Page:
Update: After an outpouring of public concern for the welfare of elephants, President Trump tweeted on November 18 that he would put the decision to lift the ban on trophy imports on hold until reviewing the conservation facts.
The U.S. government plans to reverse a 2014 ban that was passed to help save elephants from extinction, according to Safari Club International (SCI), a hunters' rights organization, which announced the news this week. ABC News then confirmed it with the U.S. Fish and Wildlife Service (USFWS).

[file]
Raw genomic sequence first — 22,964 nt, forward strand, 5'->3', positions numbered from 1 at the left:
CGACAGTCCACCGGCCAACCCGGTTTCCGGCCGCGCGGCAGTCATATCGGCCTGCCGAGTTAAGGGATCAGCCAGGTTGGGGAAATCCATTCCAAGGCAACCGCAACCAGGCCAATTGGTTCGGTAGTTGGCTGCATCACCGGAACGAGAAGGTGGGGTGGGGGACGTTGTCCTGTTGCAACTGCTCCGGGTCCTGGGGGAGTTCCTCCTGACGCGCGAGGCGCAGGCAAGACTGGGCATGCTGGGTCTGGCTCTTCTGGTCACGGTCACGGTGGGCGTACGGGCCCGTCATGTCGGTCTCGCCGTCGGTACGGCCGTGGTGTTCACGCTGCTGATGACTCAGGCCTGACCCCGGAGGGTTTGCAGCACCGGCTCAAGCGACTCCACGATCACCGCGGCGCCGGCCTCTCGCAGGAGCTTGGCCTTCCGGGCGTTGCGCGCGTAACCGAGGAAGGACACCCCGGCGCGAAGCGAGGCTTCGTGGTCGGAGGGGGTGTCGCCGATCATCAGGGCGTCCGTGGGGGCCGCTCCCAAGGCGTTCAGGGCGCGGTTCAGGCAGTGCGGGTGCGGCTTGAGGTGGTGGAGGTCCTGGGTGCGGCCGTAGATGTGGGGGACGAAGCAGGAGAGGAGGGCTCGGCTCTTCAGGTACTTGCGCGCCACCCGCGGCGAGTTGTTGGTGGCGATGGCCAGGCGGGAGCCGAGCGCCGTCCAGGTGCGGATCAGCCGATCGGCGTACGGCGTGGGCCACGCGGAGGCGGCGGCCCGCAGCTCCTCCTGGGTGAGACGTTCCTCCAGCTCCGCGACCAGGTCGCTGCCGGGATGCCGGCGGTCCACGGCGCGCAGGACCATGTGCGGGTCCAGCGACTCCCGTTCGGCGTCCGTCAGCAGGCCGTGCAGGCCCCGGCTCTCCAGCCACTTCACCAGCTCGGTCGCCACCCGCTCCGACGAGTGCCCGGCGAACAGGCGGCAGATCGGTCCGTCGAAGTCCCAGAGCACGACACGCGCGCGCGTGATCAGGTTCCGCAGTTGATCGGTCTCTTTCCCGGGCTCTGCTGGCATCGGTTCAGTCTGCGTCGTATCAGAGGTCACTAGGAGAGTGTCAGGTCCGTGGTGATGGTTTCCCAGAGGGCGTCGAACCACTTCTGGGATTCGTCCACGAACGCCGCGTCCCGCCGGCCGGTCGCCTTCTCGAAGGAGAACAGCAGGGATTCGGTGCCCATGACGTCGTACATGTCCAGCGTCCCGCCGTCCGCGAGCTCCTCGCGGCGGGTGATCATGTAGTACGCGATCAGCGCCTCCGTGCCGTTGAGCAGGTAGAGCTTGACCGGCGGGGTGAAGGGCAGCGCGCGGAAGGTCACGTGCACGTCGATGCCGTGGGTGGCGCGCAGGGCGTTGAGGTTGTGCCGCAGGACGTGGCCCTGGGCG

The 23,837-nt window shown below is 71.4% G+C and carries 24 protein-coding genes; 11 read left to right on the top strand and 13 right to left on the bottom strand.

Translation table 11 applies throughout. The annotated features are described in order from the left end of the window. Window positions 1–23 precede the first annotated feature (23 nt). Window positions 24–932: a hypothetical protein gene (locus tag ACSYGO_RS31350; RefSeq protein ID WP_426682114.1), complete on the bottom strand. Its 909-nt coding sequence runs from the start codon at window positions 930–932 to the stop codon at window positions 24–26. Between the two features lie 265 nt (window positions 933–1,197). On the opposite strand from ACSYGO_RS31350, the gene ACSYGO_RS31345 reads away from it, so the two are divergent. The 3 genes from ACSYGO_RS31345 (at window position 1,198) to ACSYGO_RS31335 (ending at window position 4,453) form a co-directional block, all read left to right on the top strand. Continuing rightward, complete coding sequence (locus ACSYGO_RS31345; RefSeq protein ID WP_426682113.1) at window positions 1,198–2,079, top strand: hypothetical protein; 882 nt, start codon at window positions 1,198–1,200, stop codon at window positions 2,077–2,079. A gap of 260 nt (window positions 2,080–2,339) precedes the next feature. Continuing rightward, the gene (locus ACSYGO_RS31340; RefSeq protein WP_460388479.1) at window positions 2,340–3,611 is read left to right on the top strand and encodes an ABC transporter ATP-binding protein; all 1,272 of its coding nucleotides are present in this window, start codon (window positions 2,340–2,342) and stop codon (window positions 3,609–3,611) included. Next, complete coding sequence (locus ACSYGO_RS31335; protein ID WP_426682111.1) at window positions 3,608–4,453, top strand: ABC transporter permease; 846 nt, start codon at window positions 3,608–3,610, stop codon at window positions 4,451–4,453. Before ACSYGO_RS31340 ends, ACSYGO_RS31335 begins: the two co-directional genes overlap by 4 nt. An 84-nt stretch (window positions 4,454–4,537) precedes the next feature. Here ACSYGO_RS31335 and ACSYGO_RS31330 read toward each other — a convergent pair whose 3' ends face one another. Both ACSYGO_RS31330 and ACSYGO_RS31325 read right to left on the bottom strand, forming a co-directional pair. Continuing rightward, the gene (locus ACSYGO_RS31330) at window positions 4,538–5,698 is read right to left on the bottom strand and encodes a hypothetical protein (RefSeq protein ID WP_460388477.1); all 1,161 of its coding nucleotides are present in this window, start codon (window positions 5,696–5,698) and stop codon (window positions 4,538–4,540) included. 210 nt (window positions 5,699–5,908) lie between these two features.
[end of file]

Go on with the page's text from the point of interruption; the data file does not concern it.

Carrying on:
Elephants are listed as an endangered species under the Endangered Species Act (ESA), which makes importing trophies impossible. But there is a loophole: Importing trophies is legal if there is reason to believe that hunting and killing endangered animals can help boost conservation. Zimbabwe — which is currently in the grips of a political crisis and is where Walter Palmer shot and killed Cecil the lion in an illegal hunt — and Zambia both claim that wealthy trophy hunters from the U.S. could aid local conservation efforts. Lifting the ban would encourage hunters to come and kill the animals so many people around the world are rallying to save.